As writer Donald Thompson outlines in his book Oracles: How Prediction Markets Turn Employees Into Visionaries, the PAM website very quickly attracted powerful enemies in Congress after a rather faulty public unveiling. “The first PAM website offered ninety-five sample questions. Three of the more colorful examples related to an assassination of Palestinian leader Yasser Arafat by the first quarter of 2004, a North Korean missile attack on any other country by the fourth quarter of 2003, and the overthrow of King Hussein of Jordan by the fourth quarter of 2003. When DARPA reported on the progress of the project to Congress, it used as one example the question, ‘Will terrorists attack Israel with bio-weapons in the next year?’ The hypothetical website question on assassination plus the biological war reference sealed PAM’s fate.”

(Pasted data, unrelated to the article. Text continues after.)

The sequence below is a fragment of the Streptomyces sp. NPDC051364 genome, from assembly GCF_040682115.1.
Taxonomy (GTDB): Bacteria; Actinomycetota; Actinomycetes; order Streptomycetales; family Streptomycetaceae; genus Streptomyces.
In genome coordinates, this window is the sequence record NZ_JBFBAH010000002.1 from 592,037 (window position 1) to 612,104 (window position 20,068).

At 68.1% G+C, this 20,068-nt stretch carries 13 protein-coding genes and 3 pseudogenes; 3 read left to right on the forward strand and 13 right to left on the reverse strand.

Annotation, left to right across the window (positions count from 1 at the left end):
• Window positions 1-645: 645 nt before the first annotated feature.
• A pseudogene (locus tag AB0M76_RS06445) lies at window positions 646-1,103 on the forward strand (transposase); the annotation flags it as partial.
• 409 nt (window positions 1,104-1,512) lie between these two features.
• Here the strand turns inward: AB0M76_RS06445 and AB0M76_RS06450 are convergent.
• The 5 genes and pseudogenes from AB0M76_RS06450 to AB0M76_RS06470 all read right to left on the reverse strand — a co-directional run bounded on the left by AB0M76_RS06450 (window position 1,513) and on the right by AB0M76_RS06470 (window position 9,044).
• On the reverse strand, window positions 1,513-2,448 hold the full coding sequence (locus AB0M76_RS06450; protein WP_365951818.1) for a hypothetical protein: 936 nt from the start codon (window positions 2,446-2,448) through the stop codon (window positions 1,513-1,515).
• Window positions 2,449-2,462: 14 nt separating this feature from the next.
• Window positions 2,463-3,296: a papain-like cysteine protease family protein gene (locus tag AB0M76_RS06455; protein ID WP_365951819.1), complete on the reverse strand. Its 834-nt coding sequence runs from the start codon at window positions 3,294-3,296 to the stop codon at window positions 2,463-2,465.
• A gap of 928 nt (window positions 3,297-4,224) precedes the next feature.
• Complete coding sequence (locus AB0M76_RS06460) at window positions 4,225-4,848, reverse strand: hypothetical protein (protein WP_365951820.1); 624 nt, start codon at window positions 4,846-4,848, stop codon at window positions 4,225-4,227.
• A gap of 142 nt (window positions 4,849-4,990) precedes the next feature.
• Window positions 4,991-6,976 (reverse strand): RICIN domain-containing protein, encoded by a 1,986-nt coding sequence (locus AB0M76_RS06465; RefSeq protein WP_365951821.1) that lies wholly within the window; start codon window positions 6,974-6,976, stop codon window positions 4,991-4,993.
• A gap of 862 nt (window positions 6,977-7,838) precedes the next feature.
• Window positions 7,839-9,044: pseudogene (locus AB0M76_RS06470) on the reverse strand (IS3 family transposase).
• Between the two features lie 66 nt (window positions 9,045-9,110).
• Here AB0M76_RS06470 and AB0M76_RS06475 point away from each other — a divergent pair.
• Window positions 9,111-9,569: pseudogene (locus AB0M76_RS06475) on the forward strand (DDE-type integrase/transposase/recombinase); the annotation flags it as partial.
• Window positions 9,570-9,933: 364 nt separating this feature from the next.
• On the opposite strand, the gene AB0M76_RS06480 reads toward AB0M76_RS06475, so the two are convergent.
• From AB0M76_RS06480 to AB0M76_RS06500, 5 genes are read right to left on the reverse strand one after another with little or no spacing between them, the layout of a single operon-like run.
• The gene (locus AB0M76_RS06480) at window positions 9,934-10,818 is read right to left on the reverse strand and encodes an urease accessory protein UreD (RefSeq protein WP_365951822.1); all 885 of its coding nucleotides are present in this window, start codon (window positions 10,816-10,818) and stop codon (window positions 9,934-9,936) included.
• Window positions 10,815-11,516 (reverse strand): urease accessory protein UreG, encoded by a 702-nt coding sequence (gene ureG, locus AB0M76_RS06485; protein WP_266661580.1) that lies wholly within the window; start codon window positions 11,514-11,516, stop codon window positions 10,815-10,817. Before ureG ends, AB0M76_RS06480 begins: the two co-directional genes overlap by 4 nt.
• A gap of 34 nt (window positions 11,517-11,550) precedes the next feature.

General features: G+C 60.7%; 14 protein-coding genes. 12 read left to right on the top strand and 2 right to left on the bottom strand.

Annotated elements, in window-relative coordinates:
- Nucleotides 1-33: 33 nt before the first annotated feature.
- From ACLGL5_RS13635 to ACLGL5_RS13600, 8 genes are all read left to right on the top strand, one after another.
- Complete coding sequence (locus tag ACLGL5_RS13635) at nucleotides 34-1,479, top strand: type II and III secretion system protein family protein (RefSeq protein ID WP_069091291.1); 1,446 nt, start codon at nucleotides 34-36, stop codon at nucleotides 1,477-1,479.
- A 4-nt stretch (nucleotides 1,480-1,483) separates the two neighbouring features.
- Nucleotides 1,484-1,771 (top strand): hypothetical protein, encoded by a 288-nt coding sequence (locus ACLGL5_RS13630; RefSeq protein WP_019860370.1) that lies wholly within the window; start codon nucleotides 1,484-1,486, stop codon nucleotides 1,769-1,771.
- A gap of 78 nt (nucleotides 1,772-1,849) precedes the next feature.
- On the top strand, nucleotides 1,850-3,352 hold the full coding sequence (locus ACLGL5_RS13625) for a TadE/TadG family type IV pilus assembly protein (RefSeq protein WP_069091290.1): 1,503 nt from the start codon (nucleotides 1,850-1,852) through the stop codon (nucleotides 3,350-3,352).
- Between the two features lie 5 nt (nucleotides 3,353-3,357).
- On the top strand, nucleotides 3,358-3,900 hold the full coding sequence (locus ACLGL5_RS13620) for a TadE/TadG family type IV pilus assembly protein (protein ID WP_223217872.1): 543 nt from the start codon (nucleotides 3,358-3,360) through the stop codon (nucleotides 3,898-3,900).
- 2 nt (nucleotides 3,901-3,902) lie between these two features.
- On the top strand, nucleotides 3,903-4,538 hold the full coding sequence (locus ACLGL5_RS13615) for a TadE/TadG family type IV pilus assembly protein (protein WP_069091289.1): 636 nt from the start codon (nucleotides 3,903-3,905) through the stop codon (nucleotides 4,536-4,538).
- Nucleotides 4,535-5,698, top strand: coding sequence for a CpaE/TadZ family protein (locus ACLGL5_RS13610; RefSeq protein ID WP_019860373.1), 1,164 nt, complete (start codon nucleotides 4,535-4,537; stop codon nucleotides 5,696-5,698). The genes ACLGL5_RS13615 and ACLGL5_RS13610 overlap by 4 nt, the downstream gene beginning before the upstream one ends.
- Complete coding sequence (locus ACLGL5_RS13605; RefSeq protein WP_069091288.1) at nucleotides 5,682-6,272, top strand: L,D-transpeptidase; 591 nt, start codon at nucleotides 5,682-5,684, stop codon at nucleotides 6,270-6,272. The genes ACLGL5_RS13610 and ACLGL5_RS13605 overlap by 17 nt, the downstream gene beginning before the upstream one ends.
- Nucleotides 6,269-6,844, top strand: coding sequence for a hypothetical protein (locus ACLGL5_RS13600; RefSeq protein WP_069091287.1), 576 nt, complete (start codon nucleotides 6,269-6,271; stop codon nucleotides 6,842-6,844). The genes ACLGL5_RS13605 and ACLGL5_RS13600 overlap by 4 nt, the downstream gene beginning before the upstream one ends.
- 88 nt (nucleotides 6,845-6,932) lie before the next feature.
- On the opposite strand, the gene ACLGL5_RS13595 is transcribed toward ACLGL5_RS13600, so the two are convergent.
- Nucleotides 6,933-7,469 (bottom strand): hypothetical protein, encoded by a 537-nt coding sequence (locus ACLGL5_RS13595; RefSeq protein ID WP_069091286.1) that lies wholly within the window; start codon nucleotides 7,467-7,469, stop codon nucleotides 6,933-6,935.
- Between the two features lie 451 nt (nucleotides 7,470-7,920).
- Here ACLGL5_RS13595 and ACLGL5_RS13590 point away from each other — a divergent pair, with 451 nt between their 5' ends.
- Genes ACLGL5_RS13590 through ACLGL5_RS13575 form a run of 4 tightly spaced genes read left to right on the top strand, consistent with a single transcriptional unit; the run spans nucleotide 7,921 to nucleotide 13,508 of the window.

Sens. Byron Dorgan, D-N.D., and Ron Wyden, D-Ore., held a press conference in July 2003 to attack the PAM project. Wyden called it “ridiculous,” “grotesque” and a “federal betting parlor on atrocities.” Dorgan called the PAM site “stupid” and suggested that it might actually work to cause exactly the sorts of terrible acts that it was designed to predict. The PAM project was canceled the next day.

Hanson, in addition to being one of the pioneers in the development of the prediction market concept, was also deeply involved in PAM, an involvement he documents in great detail here. Ten plus years on, the fact that prediction markets have proven so effective in comparison to other means of information gathering is something of a bittersweet victory for him. Lawmakers simply didn’t understand the way that prediction markets work and didn’t truly grasp how PAM could be useful.

“We were developing a combinatorial project [at DARPA]. Killing that project put the combinatorial approach on hold…You would have seen something a lot like [this approach] 10 years ago,” he said.